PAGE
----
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Can blasting music hurt your ears?

Can blasting music hurt your ears?

There’s nothing like blasting your favourite song. But can this damage your hearing? The short answer is yes, it can cause temporary or even permanent damage. Read on to learn more about the dangers of loud music, and how to prevent music from causing hearing loss.

The Dangers of Loud Music

Ears are incredibly sensitive. Your inner ear has thousands of cells with millions of structures similar to little hairs which facilitates hearing. These cells and little hairs can be damaged by loud sounds, including music. The louder the sound, the more damage it will cause. 

Sounds are measured using the decibel scale (dB), with each 10 dB representing a tenfold increase in loudness. The human ear can safely listen to 70 dB without any sort of damage. 

This is a simple comparison of different sounds:

- Whisper quiet: Around 30 dB
- Normal conversation: Around 60 dB
- Busy restaurant: Around 80 dB
- Motorcycle engine: Around 95 dB
- Live concert: Can reach 110 dB or even higher

80 dB might seem perfectly fine, but the safe listening time is only 8 hours per week without causing damage… and every 3 dB increase cuts that time in half. And once you lose your hearing, it’s impossible to get it back.

So how loud is loud music? Well, it’s hard to say, as everyone determines what “loud music” is differently. Additionally, some songs are louder than others, and devices come with different volume levels. If music is louder than a casual conversation, then it’s too loud and will eventually cause some sort of damage. If your ears hurt after listening to music, then it’s far too loud and is definitely damaging your ears.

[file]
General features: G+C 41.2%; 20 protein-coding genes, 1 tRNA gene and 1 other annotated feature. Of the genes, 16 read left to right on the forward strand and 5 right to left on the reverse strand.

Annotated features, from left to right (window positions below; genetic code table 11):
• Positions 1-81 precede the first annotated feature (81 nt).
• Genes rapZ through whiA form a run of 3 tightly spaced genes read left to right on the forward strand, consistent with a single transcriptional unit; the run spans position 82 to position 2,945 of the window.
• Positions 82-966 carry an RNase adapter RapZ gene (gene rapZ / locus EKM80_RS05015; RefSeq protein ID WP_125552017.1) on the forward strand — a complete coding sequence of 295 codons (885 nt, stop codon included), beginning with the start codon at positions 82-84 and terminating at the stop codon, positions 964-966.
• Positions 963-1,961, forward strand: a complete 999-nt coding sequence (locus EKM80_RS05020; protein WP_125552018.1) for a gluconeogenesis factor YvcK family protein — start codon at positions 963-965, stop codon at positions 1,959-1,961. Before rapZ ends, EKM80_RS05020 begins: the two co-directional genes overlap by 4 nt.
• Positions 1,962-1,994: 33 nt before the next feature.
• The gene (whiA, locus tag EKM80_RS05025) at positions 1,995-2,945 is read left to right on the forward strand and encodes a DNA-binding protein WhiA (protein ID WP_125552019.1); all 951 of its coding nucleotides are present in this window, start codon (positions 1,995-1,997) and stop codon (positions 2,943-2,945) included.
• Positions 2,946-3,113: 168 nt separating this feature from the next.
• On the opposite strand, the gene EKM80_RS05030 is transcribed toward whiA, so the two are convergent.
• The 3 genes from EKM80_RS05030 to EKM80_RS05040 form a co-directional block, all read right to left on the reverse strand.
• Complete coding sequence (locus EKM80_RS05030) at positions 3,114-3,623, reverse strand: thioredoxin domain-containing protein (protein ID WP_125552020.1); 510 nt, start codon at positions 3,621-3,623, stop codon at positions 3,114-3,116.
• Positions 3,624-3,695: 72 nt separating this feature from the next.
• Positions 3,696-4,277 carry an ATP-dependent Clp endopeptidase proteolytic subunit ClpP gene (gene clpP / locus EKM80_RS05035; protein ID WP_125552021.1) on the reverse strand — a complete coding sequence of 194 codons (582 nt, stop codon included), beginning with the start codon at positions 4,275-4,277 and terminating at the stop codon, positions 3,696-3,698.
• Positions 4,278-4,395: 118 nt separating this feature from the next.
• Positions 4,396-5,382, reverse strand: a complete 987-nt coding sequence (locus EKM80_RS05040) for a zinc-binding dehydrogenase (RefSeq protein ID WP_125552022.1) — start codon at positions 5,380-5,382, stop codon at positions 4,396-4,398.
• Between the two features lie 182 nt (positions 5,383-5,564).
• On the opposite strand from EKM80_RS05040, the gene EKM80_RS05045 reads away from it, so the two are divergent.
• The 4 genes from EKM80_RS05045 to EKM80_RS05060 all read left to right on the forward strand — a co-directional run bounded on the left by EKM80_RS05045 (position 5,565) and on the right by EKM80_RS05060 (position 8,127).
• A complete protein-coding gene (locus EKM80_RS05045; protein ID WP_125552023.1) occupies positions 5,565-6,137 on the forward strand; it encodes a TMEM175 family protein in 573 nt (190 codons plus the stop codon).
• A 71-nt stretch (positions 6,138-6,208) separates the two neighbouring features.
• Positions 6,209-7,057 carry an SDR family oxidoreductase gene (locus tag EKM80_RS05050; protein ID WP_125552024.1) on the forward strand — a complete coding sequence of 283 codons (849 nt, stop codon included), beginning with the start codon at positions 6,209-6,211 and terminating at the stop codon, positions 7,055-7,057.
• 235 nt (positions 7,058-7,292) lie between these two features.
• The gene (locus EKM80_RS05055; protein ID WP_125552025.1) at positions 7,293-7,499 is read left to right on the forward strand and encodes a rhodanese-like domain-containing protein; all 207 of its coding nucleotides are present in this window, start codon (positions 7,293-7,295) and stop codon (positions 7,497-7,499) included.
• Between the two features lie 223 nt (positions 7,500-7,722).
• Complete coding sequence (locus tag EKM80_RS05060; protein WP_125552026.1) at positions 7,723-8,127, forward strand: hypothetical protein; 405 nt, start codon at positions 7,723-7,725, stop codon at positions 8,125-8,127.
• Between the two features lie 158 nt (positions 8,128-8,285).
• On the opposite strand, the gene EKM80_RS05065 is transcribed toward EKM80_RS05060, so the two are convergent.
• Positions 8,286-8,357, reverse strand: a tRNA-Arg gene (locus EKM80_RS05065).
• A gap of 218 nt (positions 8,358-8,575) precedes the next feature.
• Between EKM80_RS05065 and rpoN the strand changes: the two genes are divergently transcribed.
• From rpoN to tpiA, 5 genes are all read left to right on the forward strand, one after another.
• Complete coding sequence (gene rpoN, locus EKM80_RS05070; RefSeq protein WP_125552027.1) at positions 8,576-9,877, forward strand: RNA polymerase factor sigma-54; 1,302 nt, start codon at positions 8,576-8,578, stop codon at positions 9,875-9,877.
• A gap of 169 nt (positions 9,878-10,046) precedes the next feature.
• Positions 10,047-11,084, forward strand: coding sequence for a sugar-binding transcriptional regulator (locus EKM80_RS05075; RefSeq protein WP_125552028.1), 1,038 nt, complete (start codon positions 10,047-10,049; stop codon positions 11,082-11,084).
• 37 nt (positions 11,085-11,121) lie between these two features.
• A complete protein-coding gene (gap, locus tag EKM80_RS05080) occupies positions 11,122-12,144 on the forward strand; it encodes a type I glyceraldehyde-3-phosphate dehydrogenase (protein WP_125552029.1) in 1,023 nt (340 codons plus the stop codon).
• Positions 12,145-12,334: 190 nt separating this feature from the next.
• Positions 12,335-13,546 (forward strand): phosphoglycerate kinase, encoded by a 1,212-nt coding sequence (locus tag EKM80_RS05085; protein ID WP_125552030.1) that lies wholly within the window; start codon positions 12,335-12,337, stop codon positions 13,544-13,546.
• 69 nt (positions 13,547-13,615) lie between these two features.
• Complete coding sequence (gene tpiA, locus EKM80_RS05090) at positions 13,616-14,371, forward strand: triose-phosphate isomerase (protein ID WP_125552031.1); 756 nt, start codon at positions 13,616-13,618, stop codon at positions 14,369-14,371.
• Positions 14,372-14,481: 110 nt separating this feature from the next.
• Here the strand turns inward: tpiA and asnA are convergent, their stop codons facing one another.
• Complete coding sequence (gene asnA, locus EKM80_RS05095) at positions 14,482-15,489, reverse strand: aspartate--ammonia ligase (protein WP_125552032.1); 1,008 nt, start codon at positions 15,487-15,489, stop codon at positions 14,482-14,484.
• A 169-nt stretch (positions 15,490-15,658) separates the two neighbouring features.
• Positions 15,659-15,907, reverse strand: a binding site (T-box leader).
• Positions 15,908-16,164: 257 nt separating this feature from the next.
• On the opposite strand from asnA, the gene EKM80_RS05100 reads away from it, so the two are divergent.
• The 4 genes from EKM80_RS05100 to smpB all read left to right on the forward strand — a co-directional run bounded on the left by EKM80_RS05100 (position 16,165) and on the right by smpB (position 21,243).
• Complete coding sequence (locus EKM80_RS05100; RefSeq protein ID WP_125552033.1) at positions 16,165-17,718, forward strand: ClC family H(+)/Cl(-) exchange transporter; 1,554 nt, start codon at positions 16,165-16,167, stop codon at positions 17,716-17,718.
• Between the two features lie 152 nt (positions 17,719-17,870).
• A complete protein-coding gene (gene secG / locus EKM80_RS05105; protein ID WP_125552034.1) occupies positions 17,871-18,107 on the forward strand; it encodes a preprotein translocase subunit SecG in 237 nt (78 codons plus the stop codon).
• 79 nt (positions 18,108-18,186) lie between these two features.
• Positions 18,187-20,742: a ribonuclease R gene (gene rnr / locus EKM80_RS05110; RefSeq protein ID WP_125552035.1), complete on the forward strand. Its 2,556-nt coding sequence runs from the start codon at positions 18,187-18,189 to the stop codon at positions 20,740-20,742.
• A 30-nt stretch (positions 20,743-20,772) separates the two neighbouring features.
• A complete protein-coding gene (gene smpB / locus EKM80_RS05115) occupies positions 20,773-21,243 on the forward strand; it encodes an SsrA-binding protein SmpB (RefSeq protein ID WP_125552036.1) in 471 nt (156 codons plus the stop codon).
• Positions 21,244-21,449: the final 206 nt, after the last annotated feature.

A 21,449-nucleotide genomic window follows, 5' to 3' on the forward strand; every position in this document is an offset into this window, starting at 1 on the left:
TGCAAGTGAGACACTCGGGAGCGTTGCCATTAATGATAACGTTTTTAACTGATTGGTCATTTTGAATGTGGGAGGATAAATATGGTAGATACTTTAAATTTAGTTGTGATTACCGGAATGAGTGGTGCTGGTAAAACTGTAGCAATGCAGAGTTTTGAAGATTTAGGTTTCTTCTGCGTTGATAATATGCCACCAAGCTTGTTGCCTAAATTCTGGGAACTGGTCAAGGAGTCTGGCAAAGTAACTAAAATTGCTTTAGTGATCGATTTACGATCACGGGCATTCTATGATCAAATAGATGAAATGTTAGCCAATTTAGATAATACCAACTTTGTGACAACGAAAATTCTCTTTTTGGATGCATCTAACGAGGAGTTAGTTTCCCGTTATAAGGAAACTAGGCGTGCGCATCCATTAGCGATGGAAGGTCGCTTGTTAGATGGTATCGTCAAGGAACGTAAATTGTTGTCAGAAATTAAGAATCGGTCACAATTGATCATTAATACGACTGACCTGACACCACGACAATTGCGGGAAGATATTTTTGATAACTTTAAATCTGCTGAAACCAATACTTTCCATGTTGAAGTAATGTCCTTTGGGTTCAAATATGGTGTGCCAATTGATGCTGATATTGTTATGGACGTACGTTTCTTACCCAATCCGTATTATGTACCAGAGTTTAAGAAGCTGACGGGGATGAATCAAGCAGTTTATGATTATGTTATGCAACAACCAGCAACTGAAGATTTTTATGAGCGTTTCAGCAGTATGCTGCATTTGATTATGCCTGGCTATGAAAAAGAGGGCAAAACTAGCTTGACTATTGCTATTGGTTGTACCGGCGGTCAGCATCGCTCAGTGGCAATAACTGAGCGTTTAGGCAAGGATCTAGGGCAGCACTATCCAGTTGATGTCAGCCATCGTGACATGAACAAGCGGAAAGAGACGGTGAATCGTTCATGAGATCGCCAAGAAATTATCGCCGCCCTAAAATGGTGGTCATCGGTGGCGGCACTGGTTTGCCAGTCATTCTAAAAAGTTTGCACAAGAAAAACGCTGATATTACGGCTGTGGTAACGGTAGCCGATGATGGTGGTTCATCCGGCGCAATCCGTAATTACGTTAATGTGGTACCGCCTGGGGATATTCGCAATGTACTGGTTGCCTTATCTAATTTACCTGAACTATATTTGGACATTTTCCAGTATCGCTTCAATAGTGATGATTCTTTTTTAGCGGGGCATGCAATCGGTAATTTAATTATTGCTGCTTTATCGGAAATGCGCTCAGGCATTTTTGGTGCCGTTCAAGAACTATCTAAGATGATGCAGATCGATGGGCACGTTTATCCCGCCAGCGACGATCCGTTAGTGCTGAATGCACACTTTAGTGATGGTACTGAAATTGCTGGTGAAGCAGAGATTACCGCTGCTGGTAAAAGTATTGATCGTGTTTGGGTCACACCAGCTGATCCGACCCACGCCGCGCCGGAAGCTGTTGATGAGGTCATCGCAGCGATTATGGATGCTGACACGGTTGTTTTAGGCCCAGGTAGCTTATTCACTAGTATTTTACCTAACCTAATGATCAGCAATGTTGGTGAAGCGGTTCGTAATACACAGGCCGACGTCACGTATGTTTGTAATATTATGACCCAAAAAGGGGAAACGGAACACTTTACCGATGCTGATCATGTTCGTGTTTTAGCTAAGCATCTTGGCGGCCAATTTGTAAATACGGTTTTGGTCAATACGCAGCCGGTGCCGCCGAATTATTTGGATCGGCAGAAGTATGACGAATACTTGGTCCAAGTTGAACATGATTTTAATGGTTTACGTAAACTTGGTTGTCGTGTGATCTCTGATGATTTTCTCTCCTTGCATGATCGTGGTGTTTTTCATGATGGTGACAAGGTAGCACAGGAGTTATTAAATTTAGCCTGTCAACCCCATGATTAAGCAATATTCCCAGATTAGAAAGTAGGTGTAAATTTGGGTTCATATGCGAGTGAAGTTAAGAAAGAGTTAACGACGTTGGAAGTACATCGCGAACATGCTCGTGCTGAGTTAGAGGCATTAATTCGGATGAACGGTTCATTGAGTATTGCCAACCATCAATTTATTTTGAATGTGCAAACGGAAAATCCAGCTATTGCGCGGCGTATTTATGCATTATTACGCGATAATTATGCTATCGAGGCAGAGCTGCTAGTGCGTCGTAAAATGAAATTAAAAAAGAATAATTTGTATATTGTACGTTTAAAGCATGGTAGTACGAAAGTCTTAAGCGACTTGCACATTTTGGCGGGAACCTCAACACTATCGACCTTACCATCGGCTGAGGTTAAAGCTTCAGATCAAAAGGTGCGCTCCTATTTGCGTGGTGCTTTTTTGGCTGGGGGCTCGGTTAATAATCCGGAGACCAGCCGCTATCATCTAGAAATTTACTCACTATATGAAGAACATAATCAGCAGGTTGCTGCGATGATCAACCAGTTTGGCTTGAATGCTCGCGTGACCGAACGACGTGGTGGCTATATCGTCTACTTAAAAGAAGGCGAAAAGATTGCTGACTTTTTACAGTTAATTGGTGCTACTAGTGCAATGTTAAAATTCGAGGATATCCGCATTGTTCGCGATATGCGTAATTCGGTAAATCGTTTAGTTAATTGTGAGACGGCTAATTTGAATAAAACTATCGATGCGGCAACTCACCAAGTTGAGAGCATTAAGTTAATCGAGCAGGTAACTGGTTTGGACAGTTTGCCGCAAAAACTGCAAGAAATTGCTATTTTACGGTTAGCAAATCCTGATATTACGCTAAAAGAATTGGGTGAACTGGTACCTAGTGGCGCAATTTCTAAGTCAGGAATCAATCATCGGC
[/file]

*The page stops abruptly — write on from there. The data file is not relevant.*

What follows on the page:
Side Effects of Loud Music

These are just a few of the more common side effects from blasting music:

Muffled Hearing: Just imagine someone has draped a thin blanket over your ears. That’s what muffled hearing feels like. Loud music can overstimulate the hair cells in your inner ear, which causes them to temporarily fatigue and send out distorted signals to your brain. This makes your hearing quieter, muddled and harder to understand. Muffled hearing can be short-term or permanent. 

Ringing in your Ears (Tinnitus): Picture a constant high-pitch buzzing or whistling that’s stuck in your head. That’s tinnitus, which is a common after-effect of loud noise exposure. This sound doesn’t exist for anyone else, as if your hair cells are sending SOS signals to your brain, stressed from the sonic assault. Tinnitus can be temporary or permanent. 

Ear Pain: When your ears are bombarded with loud music, the sudden increase in sound pressure can feel like something is pushing inwards. This pressure can cause discomfort, which ranges anywhere from a dull ache to a sharp pang. This is usually temporary, and acts as a reminder from your ears that they are not happy with the volume.

Trouble Focusing: Loud music doesn’t only affect your ears. It can affect your brain too. The auditory cortex, responsible for processing sound, can get overloaded which makes it harder to concentrate or follow conversations. Even performing simple tasks can become more difficult.

Protecting Your Hearing:

There are plenty of ways to protect your hearing. The most obvious method is to lower the volume, and duration. If you aren’t sure what volume is safe to listen to, try downloading apps that can monitor sound levels such as Decibel X on Apple or Sound Meter on Android. For loud speakers or concerts, try wearing noise-cancelling headphones or high-quality earplugs. 

Conclusion:

While blasting music may seem fun, it’s not worth losing your hearing over. Remember, hearing loss can be permanent and your ears are really sensitive. Watch your volume levels, and keep your ears safe.